[9 May 2014]
Swedish rock duo Johnossi (John Engelbert and Oskar “Ossi” Bonde) are exactly the kind of outfit that seems to be in short supply in America these days: an earnest, classy, polished rock band untainted by unearned bombast. Their fourth album, Transitions, released in their homeland in 2013 but finally seeing an international release this spring, is a thoughtful rumination on entering one’s 30s—self-identity, defining success, maintaining friendships, the whole shebang—without ever getting ponderous. Big stars in Sweden (they recently won a Swedish Grammy for “Best Group”), Transitions is also a fine introduction to what a good band with a decade of success and growth can do these days.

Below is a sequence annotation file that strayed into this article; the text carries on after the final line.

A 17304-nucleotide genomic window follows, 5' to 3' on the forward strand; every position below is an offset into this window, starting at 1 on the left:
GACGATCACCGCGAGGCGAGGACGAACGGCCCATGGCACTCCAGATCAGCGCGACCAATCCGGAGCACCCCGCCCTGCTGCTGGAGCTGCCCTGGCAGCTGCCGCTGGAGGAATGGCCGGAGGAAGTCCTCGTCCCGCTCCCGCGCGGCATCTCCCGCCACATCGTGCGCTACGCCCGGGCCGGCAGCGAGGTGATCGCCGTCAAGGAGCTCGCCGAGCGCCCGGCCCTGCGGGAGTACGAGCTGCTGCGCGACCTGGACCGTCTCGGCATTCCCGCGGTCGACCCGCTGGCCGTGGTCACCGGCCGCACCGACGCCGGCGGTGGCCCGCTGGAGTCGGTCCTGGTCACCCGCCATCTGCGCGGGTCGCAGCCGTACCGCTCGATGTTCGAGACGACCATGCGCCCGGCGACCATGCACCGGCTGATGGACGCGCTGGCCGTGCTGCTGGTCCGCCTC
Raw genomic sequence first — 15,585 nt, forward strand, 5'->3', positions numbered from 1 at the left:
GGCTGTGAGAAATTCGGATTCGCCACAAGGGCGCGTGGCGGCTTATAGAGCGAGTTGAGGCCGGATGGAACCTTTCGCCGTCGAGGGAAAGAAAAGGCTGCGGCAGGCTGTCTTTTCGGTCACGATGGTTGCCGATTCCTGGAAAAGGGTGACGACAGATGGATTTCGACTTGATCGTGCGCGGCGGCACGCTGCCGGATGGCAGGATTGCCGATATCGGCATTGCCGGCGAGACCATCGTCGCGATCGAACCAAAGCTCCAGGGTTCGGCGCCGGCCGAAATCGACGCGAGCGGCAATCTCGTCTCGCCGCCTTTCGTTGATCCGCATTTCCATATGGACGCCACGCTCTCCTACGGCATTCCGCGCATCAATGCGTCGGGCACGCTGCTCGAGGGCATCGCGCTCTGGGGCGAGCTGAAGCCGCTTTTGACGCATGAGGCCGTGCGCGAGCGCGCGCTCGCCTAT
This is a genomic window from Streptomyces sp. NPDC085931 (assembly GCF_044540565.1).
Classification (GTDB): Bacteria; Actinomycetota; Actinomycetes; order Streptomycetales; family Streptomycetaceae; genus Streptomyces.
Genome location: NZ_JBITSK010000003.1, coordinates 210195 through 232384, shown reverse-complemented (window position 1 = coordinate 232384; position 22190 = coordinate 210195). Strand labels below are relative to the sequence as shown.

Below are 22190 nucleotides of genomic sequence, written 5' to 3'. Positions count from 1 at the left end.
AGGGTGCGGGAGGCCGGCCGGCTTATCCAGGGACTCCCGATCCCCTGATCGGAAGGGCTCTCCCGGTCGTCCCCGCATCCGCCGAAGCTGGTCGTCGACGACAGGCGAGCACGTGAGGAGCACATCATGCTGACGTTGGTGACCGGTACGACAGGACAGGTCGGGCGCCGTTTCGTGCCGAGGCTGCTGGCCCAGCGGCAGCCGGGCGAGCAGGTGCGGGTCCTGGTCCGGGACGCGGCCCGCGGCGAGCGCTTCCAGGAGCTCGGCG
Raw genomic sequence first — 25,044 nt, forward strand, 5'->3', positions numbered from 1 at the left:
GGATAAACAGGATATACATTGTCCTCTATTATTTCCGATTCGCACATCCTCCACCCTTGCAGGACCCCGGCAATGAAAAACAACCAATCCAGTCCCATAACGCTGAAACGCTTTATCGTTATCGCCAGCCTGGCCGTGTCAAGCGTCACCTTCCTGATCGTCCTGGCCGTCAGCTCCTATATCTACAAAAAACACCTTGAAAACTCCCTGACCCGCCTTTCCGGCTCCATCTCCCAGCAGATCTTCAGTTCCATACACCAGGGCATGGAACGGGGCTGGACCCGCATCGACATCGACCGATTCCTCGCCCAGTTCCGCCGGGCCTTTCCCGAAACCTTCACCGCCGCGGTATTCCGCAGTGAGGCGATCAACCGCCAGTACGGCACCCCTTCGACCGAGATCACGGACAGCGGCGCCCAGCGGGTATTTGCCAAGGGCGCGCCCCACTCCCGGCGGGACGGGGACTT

Englebert and Bonde are tight bros from way back: they melded halves of their faces together for the cover of their eponymous 2005 debut, and Transitions’ cover evokes a Rob and Laura Petrie-style sleeping arrangement, for whatever that’s worth. More than a few of the album’s songs here nod to the importance of friendship—“Everywhere With You Man”, “Dead End”, “Roscoe”—and they’re all gleaming rock songs, abetted by executive producers Bjorn Yttling (Peter, Bjorn and John) and Pontus Winnberg (Miike Snow). A lot of the credit for Johnossi’s big, bold sound must go to a new Johnossi buddy, keyboardist Martin Hederos, whose instrument adds an edge to “Gone Forever”, “Seventeen” and who, crucially, played in The Soundtrack of Our Lives, a band that loved the epic side of the Who as much as the Johnossi guys do. Heck, Engelbert even sounds more than a little like Pete Townshend and damned if ethereal album closer “The Great Escape” couldn’t have come off of TSOOL’s cosmic swan song, Throw It To The Universe. It’s a whole different rock world on the other side of the Atlantic, one where bands can act their age, ask the Big Questions and still be successful.